Memories in the Rain

“Because men simply aren’t supposed to love each other.” A boy in his early 20s sat across me
with a resolute face, while we sipped on our respective glasses of whiskey. He sat on the bed in
a small room with two pairs of open windows diagonally facing each other. The room was dark
and was only rendered visibility by a string of yellow fairy lights that graced a side of the wall.
Even in the shade of the dim yellow glow, one could make out the repression in his unflinching
eyes. An unweary clump of curly hair dominated his forehead but a particularly small nose and
the recurring twitching of it caught most of the attention. “it’s just how it is.” he confirmed. Sudhir
had been my “friend” most of my adult life. I had been a dreamer of 20 and he had been a
hesitant boy of 18 when we first met on the internet. We held ourselves vehemently, making
dramatic sculptures in the shadows on the wall, behind shabby curtains in my rented flat; but
our hands wouldn’t dare touch in public. For me queerness had been an absolute inspiration, a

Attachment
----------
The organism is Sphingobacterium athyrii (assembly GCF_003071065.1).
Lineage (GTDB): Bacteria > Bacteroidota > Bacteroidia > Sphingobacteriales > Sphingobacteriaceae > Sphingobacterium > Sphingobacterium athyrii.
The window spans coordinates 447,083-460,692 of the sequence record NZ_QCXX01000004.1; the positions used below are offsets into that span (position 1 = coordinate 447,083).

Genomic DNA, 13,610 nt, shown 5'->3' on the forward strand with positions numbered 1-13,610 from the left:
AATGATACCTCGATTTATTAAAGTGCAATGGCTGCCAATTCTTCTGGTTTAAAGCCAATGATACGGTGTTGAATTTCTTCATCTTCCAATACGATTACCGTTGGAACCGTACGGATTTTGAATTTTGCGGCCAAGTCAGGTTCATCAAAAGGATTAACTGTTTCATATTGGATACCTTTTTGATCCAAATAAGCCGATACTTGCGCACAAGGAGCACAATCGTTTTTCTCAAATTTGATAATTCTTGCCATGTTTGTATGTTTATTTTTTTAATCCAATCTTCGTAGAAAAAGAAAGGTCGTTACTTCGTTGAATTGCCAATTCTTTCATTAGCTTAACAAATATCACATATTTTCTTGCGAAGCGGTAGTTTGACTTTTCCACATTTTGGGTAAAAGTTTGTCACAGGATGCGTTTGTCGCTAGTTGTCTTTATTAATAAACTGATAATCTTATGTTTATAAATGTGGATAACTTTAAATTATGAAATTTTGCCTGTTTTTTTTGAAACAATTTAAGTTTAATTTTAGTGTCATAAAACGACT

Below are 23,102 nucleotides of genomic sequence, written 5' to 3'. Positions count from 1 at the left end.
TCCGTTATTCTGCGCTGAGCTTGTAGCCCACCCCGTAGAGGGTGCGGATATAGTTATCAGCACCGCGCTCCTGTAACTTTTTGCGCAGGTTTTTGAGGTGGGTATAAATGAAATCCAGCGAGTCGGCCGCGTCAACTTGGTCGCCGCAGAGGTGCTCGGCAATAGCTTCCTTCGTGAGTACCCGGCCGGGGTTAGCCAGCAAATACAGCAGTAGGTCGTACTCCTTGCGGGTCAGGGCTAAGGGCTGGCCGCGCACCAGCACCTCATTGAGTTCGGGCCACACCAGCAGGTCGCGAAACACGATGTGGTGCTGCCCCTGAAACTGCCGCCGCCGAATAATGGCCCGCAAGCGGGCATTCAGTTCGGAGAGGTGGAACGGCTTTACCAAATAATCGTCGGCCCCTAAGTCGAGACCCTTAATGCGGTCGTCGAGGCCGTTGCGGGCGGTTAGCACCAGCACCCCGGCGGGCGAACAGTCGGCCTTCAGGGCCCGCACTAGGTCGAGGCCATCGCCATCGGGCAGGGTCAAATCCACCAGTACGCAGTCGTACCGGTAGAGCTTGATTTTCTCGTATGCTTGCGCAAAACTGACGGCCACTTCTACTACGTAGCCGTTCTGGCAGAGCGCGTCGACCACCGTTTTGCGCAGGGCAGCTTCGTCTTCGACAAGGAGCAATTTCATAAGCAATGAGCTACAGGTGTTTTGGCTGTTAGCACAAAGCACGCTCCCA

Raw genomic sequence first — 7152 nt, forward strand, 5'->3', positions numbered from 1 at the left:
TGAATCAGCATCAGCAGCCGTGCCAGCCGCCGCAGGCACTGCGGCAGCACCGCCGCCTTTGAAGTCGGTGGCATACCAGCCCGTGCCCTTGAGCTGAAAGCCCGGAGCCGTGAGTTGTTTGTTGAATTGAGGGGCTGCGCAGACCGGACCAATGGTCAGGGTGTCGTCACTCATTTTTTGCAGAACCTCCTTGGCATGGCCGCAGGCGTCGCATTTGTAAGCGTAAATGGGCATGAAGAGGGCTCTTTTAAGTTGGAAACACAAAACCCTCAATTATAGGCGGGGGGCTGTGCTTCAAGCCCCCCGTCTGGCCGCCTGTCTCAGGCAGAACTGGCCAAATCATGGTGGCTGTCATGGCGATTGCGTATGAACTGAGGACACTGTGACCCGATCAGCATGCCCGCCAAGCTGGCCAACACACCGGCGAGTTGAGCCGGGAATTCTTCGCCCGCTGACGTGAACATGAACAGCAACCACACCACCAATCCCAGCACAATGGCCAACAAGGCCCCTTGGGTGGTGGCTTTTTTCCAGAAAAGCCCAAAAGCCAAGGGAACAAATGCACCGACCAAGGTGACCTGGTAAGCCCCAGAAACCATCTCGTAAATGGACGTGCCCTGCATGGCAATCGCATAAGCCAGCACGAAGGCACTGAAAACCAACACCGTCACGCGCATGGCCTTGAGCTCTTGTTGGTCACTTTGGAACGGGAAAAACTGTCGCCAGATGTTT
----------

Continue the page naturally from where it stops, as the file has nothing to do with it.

glittery rope to wear around my otherwise mundane middle-class life. Queerness had been the
reason I laughed harder than others in a room, it had been why I danced alone fanatically to
Bad Romance with indiscriminate throws of hands and legs to the side and cared nothing of it.
For Sudhir, it was a defect, an impairment that lingered despite much resistance. It was a secret
that was increasingly growing difficult to hide under the pillow. It leaked into the walls and the
bedsheets and slowly into the silhouettes on the bed, into silent evenings at the Ghats. As I
sought comfort in Sudhir’s touch, he was fighting his own fight. Under the strain of a society he
loved so much, he had eventually found release in adapting an essentially chauvinistic
character. A brooding gloom would often pull me into a feeling of detachment and contempt
every time he would sneer at an effeminate man. But it would all have dissipated when I would
see his bronze face catch the afternoon light. A sketchy stubble would define his firm jaw. In the
afternoons of January, his eyes would remind me of rain. His over-worn navy blue shirt would
carelessly fall over the broad shoulders and a masculine chest; I witnessed all his inhibitions
wash away in those sweet sweaty afternoons. Nothing much had changed I told myself, a week
before Sudhir was going to get married, I had seen nothing change. “Do you recall what it felt
like when I pulled you close and kissed you an hour ago?” I asked as softly as I could. He
paused. After a glass and half of some cheap whiskey, he had already been quite drunk. He
looked into my eyes with a kind of hurt that defeated all logic. It had just begun to rain, the all-consuming showers of mid-June, fulfilled the need for a reply.


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